19. A driver circuit according to claim 17 comprising another BJT (Q4), which is much smaller than Q3, emitters of Q3 and Q4 being coupled together, the collector of Q4 being coupled to the supply voltage, the base of Q4 being coupled to another reference voltage source.
Description
FIELD OF THE INVENTION

This invention relates to a BiCMOS transceiver (driver and receiver) for GHz operation.

BACKGROUND OF THE INVENTION

High speed digital telecommunications switches may comprise many interconnected integrated circuit (IC) chips. Chip-to-chip communication is achieved by transceivers, i.e. drivers and receivers, which transmit and receive signals along transmission lines interconnecting the integrated circuit chips. The demand for higher circuit speeds, higher chip-to-chip bit rates, and lower on-chip power consumption places corresponding demands the output drivers/input buffers of the transceivers. Low power consumption is essential to allow system designers to increase the number of I/Os per chip while maintaining high reliability and keeping the total power dissipation within thermal limits.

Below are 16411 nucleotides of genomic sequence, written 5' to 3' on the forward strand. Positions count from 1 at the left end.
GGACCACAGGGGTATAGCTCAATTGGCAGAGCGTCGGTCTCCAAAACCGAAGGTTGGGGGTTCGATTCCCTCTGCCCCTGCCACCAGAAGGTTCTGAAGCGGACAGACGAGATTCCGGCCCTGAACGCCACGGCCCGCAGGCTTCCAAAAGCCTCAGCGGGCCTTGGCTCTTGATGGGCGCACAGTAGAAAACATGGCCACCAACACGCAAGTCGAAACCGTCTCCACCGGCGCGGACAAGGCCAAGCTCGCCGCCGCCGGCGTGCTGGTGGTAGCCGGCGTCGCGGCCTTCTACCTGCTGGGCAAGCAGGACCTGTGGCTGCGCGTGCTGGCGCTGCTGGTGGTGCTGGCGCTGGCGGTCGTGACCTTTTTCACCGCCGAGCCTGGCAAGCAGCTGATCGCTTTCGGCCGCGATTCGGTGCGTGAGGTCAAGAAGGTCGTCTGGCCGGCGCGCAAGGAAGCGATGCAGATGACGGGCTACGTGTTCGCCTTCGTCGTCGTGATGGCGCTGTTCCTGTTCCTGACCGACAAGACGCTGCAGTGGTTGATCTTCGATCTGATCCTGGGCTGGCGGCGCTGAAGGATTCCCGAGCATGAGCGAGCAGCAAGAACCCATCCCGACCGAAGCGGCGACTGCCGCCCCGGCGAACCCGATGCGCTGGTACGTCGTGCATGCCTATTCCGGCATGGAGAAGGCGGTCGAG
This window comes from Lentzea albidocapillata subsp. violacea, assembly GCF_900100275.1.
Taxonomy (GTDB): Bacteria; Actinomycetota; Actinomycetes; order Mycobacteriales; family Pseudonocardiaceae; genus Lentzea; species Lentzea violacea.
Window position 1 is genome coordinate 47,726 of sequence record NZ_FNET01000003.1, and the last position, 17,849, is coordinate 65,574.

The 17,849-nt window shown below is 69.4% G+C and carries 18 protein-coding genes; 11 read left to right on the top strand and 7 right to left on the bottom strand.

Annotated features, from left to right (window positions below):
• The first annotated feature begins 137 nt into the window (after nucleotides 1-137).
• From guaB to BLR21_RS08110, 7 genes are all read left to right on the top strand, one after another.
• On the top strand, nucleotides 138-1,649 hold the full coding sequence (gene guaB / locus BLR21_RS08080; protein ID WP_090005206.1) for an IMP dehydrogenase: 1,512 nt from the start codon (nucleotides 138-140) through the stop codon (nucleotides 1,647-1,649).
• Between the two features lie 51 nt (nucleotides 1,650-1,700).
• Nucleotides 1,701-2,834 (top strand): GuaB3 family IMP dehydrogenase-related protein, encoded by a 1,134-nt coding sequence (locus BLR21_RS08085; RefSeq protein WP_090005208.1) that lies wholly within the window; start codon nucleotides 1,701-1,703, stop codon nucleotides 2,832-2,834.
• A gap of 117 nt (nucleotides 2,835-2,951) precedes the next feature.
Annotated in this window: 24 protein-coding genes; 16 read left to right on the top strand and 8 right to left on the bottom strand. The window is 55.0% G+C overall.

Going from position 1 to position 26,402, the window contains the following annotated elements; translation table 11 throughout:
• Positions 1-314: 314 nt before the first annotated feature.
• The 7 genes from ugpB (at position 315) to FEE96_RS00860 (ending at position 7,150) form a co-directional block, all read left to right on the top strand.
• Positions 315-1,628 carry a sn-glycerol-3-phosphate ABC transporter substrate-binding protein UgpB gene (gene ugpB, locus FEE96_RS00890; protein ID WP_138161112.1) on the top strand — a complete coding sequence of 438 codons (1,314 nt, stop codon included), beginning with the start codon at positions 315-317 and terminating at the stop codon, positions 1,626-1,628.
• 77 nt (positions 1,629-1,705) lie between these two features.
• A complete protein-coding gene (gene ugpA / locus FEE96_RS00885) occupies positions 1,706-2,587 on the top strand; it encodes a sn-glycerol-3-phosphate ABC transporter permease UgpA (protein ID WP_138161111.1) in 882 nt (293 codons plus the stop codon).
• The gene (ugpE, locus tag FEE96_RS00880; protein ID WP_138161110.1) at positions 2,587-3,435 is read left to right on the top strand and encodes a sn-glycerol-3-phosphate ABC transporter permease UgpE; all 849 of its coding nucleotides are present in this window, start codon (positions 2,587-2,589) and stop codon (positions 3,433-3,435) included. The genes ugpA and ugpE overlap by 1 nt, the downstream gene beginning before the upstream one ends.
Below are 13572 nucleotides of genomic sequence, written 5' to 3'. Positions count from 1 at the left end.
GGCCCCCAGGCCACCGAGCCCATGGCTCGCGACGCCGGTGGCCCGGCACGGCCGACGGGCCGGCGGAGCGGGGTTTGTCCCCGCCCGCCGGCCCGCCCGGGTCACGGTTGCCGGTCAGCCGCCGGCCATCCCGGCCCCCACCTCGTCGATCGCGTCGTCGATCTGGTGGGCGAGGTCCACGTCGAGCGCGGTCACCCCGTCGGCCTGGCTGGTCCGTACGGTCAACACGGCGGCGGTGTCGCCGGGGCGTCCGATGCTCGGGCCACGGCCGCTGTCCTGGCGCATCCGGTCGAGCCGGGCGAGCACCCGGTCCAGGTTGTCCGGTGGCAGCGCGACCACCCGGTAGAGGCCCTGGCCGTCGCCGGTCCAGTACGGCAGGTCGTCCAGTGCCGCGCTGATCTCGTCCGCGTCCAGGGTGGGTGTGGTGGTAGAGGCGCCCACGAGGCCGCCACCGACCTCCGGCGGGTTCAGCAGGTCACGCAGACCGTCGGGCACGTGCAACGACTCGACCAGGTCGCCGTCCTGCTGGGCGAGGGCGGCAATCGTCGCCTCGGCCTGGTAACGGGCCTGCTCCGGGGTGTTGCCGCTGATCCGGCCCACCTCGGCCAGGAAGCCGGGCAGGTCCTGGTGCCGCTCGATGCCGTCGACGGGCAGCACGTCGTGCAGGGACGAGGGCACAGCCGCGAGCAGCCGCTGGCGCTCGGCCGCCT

Bipolar circuits such as ECL (emitter coupled logic) or CML (current mode logic) can meet the speed requirements. ECL is conventionally used for maximum speed, while CML is used for lower power consumption. However, both CML and ECL, when used as drivers, consume large amounts of power, particularly for level shifting/buffering of the input signals, and for the current switch (the tail current). Thus low power consumption is an major concern as the number of I/Os for telecommunications integrated circuits increases.